Project  Urban

A refuge in the city? Effects of urbanization on stress, microbiota, and infection in bats

This project aims to better understand the physiological mechanisms related to the adaptation of bats to urban environments, and the consequences on infection dynamics, using the Reunion Free-tailed bat as a model. This project will combine questions of eco-physiology, microbial ecology, and epidemiology using serology, molecular biology, and bioinformatics approaches.

Urbanization of our landscapes is a phenomenon that has intensified in recent decades and shows no signs of slowing down. This phenomenon leads to habitat fragmentation, high levels of temperature and pollution, and gradually to the decline of certain species. Surprisingly, the urban environment also offers opportunities for many species. Faced with these new selection pressures, some species have adapted, resulting in different levels of stress. However, no study has yet examined the link between stress, microbiome, and infection in bats in an urbanization context.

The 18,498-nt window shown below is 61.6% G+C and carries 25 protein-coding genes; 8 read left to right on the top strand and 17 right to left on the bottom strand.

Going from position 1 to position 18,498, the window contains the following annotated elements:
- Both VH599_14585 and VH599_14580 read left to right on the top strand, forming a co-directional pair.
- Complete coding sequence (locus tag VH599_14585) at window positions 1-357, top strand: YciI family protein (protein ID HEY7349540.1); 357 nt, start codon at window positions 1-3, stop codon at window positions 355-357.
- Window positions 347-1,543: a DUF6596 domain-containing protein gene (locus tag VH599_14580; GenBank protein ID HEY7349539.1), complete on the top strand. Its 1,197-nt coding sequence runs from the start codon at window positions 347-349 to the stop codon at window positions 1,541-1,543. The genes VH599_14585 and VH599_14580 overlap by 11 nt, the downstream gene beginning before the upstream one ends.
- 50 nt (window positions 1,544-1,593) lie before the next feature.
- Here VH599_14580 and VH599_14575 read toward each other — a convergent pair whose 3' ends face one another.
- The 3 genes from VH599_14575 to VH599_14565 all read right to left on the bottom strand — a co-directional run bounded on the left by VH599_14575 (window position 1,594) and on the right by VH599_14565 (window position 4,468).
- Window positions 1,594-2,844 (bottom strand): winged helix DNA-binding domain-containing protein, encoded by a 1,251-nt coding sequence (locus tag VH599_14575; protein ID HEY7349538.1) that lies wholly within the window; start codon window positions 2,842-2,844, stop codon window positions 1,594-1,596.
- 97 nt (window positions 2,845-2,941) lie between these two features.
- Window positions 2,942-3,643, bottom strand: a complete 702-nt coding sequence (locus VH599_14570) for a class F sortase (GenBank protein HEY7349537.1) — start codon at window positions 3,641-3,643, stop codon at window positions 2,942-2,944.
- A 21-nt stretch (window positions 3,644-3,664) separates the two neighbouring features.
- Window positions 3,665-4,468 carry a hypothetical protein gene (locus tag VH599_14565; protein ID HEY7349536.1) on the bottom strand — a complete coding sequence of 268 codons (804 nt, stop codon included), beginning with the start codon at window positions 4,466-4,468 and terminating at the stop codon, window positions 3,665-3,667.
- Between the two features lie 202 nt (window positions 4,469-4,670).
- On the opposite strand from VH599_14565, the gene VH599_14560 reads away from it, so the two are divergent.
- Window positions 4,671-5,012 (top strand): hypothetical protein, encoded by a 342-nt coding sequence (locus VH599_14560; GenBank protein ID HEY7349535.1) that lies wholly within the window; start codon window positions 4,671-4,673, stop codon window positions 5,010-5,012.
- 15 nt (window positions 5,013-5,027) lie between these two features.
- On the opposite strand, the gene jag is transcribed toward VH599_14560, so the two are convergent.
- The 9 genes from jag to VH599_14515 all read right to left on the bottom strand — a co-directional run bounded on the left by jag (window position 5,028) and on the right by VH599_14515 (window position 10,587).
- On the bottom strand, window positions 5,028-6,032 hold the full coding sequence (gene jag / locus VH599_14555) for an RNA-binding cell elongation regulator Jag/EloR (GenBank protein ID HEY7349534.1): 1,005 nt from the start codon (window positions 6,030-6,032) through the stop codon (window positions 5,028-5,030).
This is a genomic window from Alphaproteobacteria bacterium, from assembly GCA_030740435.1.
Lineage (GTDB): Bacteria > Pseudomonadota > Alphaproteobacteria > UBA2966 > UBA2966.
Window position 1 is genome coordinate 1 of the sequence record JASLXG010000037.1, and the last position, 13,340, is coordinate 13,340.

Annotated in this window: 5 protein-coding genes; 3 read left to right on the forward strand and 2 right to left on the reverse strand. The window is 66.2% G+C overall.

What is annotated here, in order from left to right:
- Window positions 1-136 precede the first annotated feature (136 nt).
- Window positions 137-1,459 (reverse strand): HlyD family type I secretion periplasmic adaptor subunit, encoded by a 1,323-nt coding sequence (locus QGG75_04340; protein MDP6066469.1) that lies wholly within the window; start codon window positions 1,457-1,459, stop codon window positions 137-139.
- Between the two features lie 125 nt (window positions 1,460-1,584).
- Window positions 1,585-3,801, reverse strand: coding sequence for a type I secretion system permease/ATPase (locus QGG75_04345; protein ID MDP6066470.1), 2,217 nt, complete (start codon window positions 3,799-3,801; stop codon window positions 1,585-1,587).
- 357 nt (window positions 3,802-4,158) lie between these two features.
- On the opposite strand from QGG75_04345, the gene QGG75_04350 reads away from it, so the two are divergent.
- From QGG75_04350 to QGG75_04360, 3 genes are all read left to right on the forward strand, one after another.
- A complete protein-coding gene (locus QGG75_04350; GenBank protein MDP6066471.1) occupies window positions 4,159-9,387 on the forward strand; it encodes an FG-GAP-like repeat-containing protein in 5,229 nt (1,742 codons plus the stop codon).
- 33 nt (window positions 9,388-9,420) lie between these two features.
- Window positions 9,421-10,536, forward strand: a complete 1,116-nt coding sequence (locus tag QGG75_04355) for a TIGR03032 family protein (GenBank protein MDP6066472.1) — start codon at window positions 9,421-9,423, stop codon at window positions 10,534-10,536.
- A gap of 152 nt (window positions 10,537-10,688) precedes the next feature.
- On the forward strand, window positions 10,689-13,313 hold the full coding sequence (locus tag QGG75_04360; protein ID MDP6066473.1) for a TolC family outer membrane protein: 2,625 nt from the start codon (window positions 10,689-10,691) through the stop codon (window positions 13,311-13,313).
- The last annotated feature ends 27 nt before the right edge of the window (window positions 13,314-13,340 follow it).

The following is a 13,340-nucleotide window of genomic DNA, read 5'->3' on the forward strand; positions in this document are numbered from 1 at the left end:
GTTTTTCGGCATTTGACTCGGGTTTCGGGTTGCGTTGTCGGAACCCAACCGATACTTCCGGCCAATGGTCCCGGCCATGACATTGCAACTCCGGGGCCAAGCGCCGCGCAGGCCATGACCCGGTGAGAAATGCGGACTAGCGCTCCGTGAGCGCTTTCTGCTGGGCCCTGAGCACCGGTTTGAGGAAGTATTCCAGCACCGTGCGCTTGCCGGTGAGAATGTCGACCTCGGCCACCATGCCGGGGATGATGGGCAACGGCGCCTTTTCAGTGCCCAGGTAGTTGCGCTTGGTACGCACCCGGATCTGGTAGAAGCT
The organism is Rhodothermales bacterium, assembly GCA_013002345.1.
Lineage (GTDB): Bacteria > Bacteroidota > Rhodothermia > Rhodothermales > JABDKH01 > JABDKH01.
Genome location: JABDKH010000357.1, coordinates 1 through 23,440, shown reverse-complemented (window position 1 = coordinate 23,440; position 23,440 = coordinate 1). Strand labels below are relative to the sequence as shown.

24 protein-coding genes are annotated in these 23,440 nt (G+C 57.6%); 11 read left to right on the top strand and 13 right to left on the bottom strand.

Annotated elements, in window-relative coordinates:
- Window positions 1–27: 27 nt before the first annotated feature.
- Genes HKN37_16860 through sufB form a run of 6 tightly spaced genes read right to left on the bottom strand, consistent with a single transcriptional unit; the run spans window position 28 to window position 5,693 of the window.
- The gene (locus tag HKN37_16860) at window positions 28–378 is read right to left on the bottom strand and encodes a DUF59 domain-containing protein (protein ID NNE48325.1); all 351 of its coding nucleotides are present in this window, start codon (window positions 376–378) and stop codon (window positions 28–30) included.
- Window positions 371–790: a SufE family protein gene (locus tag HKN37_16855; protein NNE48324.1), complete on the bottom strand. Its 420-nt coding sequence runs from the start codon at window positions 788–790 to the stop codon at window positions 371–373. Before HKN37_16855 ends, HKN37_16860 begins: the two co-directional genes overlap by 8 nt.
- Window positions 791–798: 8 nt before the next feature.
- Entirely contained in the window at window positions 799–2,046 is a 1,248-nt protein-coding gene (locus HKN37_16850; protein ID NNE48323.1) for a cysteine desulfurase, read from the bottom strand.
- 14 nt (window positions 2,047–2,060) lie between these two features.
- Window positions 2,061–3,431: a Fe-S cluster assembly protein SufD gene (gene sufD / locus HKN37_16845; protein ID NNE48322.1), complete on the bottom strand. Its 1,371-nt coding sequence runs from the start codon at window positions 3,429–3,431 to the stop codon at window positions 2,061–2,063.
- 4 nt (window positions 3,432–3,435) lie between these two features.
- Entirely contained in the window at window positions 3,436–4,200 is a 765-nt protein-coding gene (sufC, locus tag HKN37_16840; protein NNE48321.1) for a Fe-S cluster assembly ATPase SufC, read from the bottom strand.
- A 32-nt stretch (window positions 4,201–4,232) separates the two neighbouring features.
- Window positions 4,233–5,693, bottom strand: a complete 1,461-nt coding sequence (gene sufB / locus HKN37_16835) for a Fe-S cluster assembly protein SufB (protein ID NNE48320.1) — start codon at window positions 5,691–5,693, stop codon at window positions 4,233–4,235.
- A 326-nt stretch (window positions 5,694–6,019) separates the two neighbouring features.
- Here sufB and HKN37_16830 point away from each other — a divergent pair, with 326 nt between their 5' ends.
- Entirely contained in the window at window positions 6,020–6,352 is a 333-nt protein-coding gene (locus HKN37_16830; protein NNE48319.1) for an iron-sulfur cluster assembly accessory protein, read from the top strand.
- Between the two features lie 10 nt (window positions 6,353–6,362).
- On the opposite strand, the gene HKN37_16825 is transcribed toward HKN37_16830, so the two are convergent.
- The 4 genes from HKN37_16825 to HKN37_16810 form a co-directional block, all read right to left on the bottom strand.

Thus, we will analyze stress levels, the composition and diversity of the bacterial microbiome, and infection prevalence in bats in both natural and urban environments. We will test the hypothesis that individuals in urban environments should have higher glucocorticoid levels, a less rich bacterial microbiome, and a higher infection rate than those in natural environments. We will also focus on two types of samples - feces and urine - as they are non-invasive samples that allow measurement of stress hormone levels, and we have shown that the bacterial microbiome is distinct in bat feces and urine, and that they are routes of excretion for potentially infectious agents to humans.

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Project duration : 2022
Geographical area : Reunion Island
Funding : PEPS CNRS
Global budget : 15 k€
Amount for PIMIT : 15 k€
PIMIT coordinator : Muriel DIETRICH (PI)
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